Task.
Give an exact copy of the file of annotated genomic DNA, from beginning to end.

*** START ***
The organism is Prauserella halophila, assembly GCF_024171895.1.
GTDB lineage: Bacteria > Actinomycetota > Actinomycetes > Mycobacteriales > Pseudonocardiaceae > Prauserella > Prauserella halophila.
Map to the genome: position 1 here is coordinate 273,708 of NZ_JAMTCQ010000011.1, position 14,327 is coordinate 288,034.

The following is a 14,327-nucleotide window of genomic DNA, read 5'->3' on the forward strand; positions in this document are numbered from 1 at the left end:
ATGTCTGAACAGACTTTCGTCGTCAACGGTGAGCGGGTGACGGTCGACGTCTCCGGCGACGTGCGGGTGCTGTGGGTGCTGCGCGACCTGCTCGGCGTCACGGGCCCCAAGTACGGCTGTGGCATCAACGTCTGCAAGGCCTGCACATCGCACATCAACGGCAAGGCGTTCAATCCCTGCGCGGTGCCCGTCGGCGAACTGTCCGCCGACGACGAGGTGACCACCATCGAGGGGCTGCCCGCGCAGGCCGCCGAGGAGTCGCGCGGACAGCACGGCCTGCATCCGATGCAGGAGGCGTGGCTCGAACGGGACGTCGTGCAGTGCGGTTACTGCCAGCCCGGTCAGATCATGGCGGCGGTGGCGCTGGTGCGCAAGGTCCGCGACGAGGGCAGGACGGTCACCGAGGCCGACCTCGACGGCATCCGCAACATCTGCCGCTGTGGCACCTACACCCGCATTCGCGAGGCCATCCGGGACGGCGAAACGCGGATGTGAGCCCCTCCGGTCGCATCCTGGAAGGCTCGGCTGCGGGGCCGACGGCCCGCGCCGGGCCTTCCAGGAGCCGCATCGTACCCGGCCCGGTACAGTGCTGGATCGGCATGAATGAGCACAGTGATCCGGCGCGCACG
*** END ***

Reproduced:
The organism is Prauserella halophila, assembly GCF_024171895.1.
GTDB lineage: Bacteria > Actinomycetota > Actinomycetes > Mycobacteriales > Pseudonocardiaceae > Prauserella > Prauserella halophila.
Map to the genome: position 1 here is coordinate 273,708 of NZ_JAMTCQ010000011.1, position 14,327 is coordinate 288,034.

The following is a 14,327-nucleotide window of genomic DNA, read 5'->3' on the forward strand; positions in this document are numbered from 1 at the left end:
ATGTCTGAACAGACTTTCGTCGTCAACGGTGAGCGGGTGACGGTCGACGTCTCCGGCGACGTGCGGGTGCTGTGGGTGCTGCGCGACCTGCTCGGCGTCACGGGCCCCAAGTACGGCTGTGGCATCAACGTCTGCAAGGCCTGCACATCGCACATCAACGGCAAGGCGTTCAATCCCTGCGCGGTGCCCGTCGGCGAACTGTCCGCCGACGACGAGGTGACCACCATCGAGGGGCTGCCCGCGCAGGCCGCCGAGGAGTCGCGCGGACAGCACGGCCTGCATCCGATGCAGGAGGCGTGGCTCGAACGGGACGTCGTGCAGTGCGGTTACTGCCAGCCCGGTCAGATCATGGCGGCGGTGGCGCTGGTGCGCAAGGTCCGCGACGAGGGCAGGACGGTCACCGAGGCCGACCTCGACGGCATCCGCAACATCTGCCGCTGTGGCACCTACACCCGCATTCGCGAGGCCATCCGGGACGGCGAAACGCGGATGTGAGCCCCTCCGGTCGCATCCTGGAAGGCTCGGCTGCGGGGCCGACGGCCCGCGCCGGGCCTTCCAGGAGCCGCATCGTACCCGGCCCGGTACAGTGCTGGATCGGCATGAATGAGCACAGTGATCCGGCGCGCACG